Buddy Cole (character)

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Charles Budderick "Buddy" Cole is a fictional character created and portrayed by actor-comedian Scott Thompson. He is an effeminate, gay socialite,[1] made famous on The Kids in the Hall, a popular Canadian sketch comedy series and troupe of the same name. The character also has a recurring role in The Colbert Report.[2]

Personality[edit]

Buddy has a penchant for going on long, comedic rants about his personal life and the gay community.[1] He also frequently drops celebrity names, insinuating that he has many close friendships with the rich and famous. A series of The Kids in the Hall sketches portrayed his deeply personal relationship with Queen Elizabeth II (also played by Thompson).

During the second season of The Kids in the Hall, Buddy began to star in more action-packed sketches. In the first such appearance, he becomes the substitute coach of a lesbian softball team. From there on, his adventures became more outrageous and surreal, from accidentally murdering a drag queen (while on a bad acid trip) to purchasing his very own male slave in the 1950s. Still, for the most part, Buddy delivers monologues from his gay bar, Buddy's, which he purchased with money saved during a brief stint of not smoking cigarettes.

In the series' final episode, he is one in a handful of characters to get something of a resolution: having lost his bar in a game of strip poker (he refused to remove his shirt having just put on ten pounds), he burns it down in order to win back an old firefighter boyfriend. Also in the last sketch is a childhood photo of Kurt Cobain (an acquaintance of Thompson's), sitting on the bar as it burns down.

Thompson has described Buddy as a "butch queen" and an "alpha fag", pointing out that while extremely effeminate, Buddy is also very forceful and strong willed. Thompson, who is openly gay, has always directly confronted charges that Buddy is a homophobic stereotype. "The whole idea of Buddy Cole being considered a terrible stereotype and a terrible throwback is, I think, just tragic," he told Orlando Weekly in 2000. "I mean, most gay men are more Buddy than Sly."

According to the "Chalet 2000" episode of The Kids in the Hall, a full-length adventure starring Buddy and friends, Buddy is the nephew of comedian Rip Taylor.

1995–present[edit]

Following the conclusion of the television series in 1995, Buddy Cole made regular appearances in Scott Thompson's one-man stage show.[3] Since 2000, Buddy has been one of many characters revived for The Kids in the Hall reunion tours. He did not, however, appear in The Kids in the Hall: Death Comes to Town.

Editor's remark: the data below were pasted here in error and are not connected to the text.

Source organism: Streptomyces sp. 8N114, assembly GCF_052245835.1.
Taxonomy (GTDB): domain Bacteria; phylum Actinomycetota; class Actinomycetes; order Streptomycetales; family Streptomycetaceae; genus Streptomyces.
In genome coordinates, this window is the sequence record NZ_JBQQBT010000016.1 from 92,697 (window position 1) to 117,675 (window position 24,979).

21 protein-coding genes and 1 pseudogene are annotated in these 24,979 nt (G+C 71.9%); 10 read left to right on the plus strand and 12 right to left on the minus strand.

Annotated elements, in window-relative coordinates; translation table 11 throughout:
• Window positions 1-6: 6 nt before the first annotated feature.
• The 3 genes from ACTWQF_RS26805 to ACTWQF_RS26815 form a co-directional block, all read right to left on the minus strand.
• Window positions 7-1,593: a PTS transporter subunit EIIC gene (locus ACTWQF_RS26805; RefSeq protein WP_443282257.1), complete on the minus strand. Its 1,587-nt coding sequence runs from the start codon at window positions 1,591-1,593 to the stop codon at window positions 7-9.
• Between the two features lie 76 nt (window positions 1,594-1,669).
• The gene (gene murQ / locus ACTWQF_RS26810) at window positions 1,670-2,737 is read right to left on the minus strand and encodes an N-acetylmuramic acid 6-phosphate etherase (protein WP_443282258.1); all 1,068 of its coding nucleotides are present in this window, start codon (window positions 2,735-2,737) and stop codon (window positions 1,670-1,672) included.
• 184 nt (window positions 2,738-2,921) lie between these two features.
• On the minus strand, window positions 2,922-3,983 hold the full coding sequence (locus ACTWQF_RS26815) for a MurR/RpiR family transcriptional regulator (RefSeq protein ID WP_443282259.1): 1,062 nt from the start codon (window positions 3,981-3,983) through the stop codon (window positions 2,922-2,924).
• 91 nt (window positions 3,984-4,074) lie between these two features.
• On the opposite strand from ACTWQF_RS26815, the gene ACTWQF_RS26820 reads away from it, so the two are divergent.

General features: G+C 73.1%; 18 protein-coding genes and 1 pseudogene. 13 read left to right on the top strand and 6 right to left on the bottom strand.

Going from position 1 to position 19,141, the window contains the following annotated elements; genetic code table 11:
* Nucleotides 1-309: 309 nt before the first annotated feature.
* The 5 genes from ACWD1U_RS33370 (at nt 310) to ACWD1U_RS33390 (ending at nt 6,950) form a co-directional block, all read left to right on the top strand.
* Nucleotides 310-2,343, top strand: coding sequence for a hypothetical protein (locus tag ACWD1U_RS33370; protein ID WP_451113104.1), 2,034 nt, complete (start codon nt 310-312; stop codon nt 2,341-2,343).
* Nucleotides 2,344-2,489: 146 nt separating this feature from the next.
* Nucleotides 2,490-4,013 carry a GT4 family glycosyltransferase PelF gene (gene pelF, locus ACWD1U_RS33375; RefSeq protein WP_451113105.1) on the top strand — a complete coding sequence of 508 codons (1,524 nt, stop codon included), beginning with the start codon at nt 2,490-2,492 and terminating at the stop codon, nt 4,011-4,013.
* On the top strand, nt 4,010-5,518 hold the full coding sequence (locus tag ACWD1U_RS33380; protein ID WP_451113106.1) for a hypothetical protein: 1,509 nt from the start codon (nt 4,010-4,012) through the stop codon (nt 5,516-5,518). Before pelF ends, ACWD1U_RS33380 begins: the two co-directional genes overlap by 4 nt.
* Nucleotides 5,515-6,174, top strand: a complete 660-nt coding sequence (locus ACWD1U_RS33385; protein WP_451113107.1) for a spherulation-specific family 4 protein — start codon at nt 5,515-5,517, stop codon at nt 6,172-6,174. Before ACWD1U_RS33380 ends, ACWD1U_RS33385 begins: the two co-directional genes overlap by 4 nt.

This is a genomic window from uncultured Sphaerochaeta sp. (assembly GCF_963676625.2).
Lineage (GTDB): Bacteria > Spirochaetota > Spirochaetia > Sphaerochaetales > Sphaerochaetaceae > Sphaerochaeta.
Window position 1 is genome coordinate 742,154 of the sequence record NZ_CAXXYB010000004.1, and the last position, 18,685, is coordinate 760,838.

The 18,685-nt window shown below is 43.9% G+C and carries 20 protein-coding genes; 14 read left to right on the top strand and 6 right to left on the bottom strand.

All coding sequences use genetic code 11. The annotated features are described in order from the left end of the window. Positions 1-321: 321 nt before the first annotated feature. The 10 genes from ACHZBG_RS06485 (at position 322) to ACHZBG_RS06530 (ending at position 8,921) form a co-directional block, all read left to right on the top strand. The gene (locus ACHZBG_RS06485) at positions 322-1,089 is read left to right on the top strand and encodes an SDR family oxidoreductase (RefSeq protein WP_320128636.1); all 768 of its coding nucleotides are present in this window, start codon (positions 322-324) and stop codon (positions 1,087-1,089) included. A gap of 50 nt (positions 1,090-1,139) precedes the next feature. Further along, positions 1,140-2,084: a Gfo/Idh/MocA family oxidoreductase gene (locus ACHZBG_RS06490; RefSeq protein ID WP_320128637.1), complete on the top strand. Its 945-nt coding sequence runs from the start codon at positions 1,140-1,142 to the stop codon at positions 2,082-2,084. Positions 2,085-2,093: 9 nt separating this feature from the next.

In 1998, Thompson co-authored the book Buddy Babylon: The Autobiography of Buddy Cole with Paul Bellini.[4]

In early 2006, Breakthrough Entertainment, the producers of the series Atomic Betty and Paradise Falls, announced that an animated comedy series based on the character was in development.[5] Buddy's was expected to air on CBC Television and the American LGBT channel Here!.[5] However, in a February 1, 2007 interview on Tom Green Live, Thompson announced that the series was no longer in development. No reason for the dissolution of the show was given, but Thompson did say that Buddy Cole now had his own blog instead, written and updated by Thompson himself.

On January 13, 2008, Thompson posted a video blog as Cole. However, it was also his last; as announced in the video (titled "Adieu to EWE"), Cole simply didn't have enough time to blog.

On February 10, 2014, Thompson began a stint on The Colbert Report as Buddy Cole, Colbert's longtime producer and former theater camp colleague and the program's correspondent to the 2014 Winter Olympics in Sochi, Russia. His coverage focused on Russia's anti-gay laws, including interviewing openly gay Ambassador Daniel Baer of Organization for Security and Cooperation in Europe.[2]

References[edit]

  1. ^ a b Shirley R. Steinberg, Michael Kehler and Lindsay Cornish, Boy Culture: An Encyclopedia, Volume 1. ABC-CLIO, 2010. ISBN 978-0-313-35081-8.
  2. ^ a b "Buddy Cole Learns About Russia's Anti-Gay Laws, Prepares To Visit Sochi For 'The Colbert Report'". Huffington Post, February 11, 2014.
  3. ^ "Two 'Kids in the Hall' take a shot at stand-up". San Jose Mercury News, September 14, 2011.
  4. ^ "Scott Thompson Goes Straight With New Comic". Torontoist, March 16, 2011.
  5. ^ a b "Breakthrough for gay sitcom toon". C21 Media, April 12, 2006.

External links[edit]